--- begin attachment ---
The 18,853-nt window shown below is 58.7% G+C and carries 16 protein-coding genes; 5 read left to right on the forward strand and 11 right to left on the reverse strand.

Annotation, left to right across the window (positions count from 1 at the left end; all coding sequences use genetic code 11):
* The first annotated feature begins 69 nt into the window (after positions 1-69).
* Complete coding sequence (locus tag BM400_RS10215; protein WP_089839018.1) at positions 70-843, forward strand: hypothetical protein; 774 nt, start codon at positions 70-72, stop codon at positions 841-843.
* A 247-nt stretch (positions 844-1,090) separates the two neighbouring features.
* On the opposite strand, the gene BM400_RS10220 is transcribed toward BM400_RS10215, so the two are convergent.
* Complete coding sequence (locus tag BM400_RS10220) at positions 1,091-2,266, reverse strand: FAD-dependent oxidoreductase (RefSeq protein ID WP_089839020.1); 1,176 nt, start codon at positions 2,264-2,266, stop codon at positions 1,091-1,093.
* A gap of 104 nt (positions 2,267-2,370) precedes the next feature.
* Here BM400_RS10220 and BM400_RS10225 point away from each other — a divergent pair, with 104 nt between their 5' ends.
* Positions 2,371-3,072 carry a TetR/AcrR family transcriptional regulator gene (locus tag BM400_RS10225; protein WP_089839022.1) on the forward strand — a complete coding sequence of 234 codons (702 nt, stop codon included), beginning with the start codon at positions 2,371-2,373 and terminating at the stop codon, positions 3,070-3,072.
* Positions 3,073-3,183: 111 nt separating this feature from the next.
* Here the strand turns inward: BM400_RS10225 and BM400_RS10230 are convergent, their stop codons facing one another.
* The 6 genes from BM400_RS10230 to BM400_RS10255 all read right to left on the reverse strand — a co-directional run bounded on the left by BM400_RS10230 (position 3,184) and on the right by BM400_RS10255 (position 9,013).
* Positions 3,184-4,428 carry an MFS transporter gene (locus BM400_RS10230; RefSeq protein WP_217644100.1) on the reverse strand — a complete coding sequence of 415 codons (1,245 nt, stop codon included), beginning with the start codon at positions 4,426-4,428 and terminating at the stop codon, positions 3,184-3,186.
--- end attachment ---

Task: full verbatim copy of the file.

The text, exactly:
The 18,853-nt window shown below is 58.7% G+C and carries 16 protein-coding genes; 5 read left to right on the forward strand and 11 right to left on the reverse strand.

Annotation, left to right across the window (positions count from 1 at the left end; all coding sequences use genetic code 11):
* The first annotated feature begins 69 nt into the window (after positions 1-69).
* Complete coding sequence (locus tag BM400_RS10215; protein WP_089839018.1) at positions 70-843, forward strand: hypothetical protein; 774 nt, start codon at positions 70-72, stop codon at positions 841-843.
* A 247-nt stretch (positions 844-1,090) separates the two neighbouring features.
* On the opposite strand, the gene BM400_RS10220 is transcribed toward BM400_RS10215, so the two are convergent.
* Complete coding sequence (locus tag BM400_RS10220) at positions 1,091-2,266, reverse strand: FAD-dependent oxidoreductase (RefSeq protein ID WP_089839020.1); 1,176 nt, start codon at positions 2,264-2,266, stop codon at positions 1,091-1,093.
* A gap of 104 nt (positions 2,267-2,370) precedes the next feature.
* Here BM400_RS10220 and BM400_RS10225 point away from each other — a divergent pair, with 104 nt between their 5' ends.
* Positions 2,371-3,072 carry a TetR/AcrR family transcriptional regulator gene (locus tag BM400_RS10225; protein WP_089839022.1) on the forward strand — a complete coding sequence of 234 codons (702 nt, stop codon included), beginning with the start codon at positions 2,371-2,373 and terminating at the stop codon, positions 3,070-3,072.
* Positions 3,073-3,183: 111 nt separating this feature from the next.
* Here the strand turns inward: BM400_RS10225 and BM400_RS10230 are convergent, their stop codons facing one another.
* The 6 genes from BM400_RS10230 to BM400_RS10255 all read right to left on the reverse strand — a co-directional run bounded on the left by BM400_RS10230 (position 3,184) and on the right by BM400_RS10255 (position 9,013).
* Positions 3,184-4,428 carry an MFS transporter gene (locus BM400_RS10230; RefSeq protein WP_217644100.1) on the reverse strand — a complete coding sequence of 415 codons (1,245 nt, stop codon included), beginning with the start codon at positions 4,426-4,428 and terminating at the stop codon, positions 3,184-3,186.